Bloodhound LSR - 1000 mph car

BTB 500

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Anybody else following this? After 11 years the car is now up and running, testing in the South African desert prior to attempting 1,000 mph next year. 334 mph reached in a short run this morning. They have a YouTube channel and have been posting short daily updates since they arrived just over a week ago. Fascinating stuff.

Bloodhound LSR

Bloodhound Land Speed Record

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Mactech

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One of the more intriguing things I've done was to be Andy Green's run engineer for his last record attempt, a rather more pedestrian 350 mph to take the Diesel Landspeed Record.
It was a real privilege to work with such a great test pilot.
He comes at things from about 180 degrees from all the racing drivers I've worked with before!
Race car speeds and car dynamics were all familiar at up to 350 mph, but the 1000mph bit I will leave to those with aviation experience.

Andy and I.jpeg
 

Chris-S

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Sad to say, as it’s dragged on, I’ve lost interest in it to the point I now consider it an utter irrelevance. It isn’t going to result in any great revelations in technology, aerodynamics or vehicle dynamics, other than for those wanting to go very fast on salt flats.

A great crack for all those involved I’m sure, despite the persistent funding problems.
 

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^^^^ Now if the power was applied through the wheels...
 
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BTB 500

BTB 500

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We're all different ... I find the engineering involved really interesting. I saw an interview somewhere where they were explaining how the car had evolved since the project started. For example they originally needed a supercharged Jaguar V8 to pump fuel into the rocket motor, but battery technology has evolved to the point now that they can use a far simpler (and lighter) electric system instead. I appreciate Chris Harris isn't everyone's cup of tea but there are some great insights in this video from a few years back:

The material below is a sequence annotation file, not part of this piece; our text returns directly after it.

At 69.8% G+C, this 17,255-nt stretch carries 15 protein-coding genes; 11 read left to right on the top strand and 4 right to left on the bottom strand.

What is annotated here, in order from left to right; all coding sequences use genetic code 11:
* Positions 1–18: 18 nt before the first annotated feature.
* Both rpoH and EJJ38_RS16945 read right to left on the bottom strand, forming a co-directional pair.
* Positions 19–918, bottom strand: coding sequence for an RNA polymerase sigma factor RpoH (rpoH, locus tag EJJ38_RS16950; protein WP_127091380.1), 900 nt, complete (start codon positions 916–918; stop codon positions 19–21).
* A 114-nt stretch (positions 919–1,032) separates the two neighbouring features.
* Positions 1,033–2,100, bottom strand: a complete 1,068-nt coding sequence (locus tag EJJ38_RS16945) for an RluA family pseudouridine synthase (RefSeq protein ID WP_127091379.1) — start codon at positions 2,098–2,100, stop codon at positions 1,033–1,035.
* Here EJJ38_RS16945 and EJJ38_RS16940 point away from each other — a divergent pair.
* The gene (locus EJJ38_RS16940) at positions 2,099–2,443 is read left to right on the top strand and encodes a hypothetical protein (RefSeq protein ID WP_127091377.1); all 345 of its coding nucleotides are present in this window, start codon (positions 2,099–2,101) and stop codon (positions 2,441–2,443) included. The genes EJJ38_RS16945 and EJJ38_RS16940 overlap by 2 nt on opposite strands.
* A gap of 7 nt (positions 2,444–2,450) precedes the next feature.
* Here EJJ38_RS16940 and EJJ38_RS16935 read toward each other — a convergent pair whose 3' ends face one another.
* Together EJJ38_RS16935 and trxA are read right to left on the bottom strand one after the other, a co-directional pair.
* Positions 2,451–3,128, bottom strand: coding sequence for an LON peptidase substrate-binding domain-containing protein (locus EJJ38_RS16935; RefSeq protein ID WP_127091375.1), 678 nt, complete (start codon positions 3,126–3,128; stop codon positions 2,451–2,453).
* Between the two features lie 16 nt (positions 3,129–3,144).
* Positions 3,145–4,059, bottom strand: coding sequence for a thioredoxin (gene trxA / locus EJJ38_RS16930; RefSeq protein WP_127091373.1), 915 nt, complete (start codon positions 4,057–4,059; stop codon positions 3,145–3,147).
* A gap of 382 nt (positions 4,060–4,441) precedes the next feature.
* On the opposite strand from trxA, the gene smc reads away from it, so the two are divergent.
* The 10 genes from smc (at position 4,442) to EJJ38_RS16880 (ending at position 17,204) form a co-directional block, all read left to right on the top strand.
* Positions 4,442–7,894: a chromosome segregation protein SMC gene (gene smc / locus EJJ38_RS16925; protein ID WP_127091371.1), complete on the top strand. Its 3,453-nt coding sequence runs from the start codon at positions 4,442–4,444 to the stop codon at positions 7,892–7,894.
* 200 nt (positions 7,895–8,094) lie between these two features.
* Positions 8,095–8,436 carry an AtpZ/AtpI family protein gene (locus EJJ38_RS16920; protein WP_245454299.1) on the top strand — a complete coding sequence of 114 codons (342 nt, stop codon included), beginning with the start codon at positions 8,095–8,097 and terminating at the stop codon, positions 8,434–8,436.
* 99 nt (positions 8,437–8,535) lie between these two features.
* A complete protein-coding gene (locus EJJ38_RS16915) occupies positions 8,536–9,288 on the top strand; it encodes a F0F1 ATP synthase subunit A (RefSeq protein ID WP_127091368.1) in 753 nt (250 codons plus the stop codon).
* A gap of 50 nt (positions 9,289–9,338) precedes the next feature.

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BTB 500

BTB 500

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An excellent (and recent) interview with Andy Green here (including the bit about being able to remove the Jaguar V8 from the car):

 

SW18

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One of the more intriguing things I've done was to be Andy Green's run engineer for his last record attempt, a rather more pedestrian 350 mph to take the Diesel Landspeed Record.
It was a real privilege to work with such a great test pilot.
He comes at things from about 180 degrees from all the racing drivers I've worked with before!
Race car speeds and car dynamics were all familiar at up to 350 mph, but the 1000mph bit I will leave to those with aviation experience.

View attachment 89931
Which one is Andy and which one is you...? :D
 

Tonygw

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If nothing else... This is 100% British enigneering at its best and what we as a country are good at...

I think this is excellent and will be following now they have the funding sorted...

After all we need a boost right now.. (no pun intended)
 

Mactech

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Which one is Andy and which one is you...? :D

Andy must be the long aerodynamic one!:cool:
 

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through 550 mph today..........incredible achievement by the whole team!

I come from a time when we used to celebrate true heroes and this team deserve far more recognition than they receive. The work that they have carried out with schools, colleges, universities etc to push engineering skills, has been superb. Thank god, that we still have some people pushing the boundaries.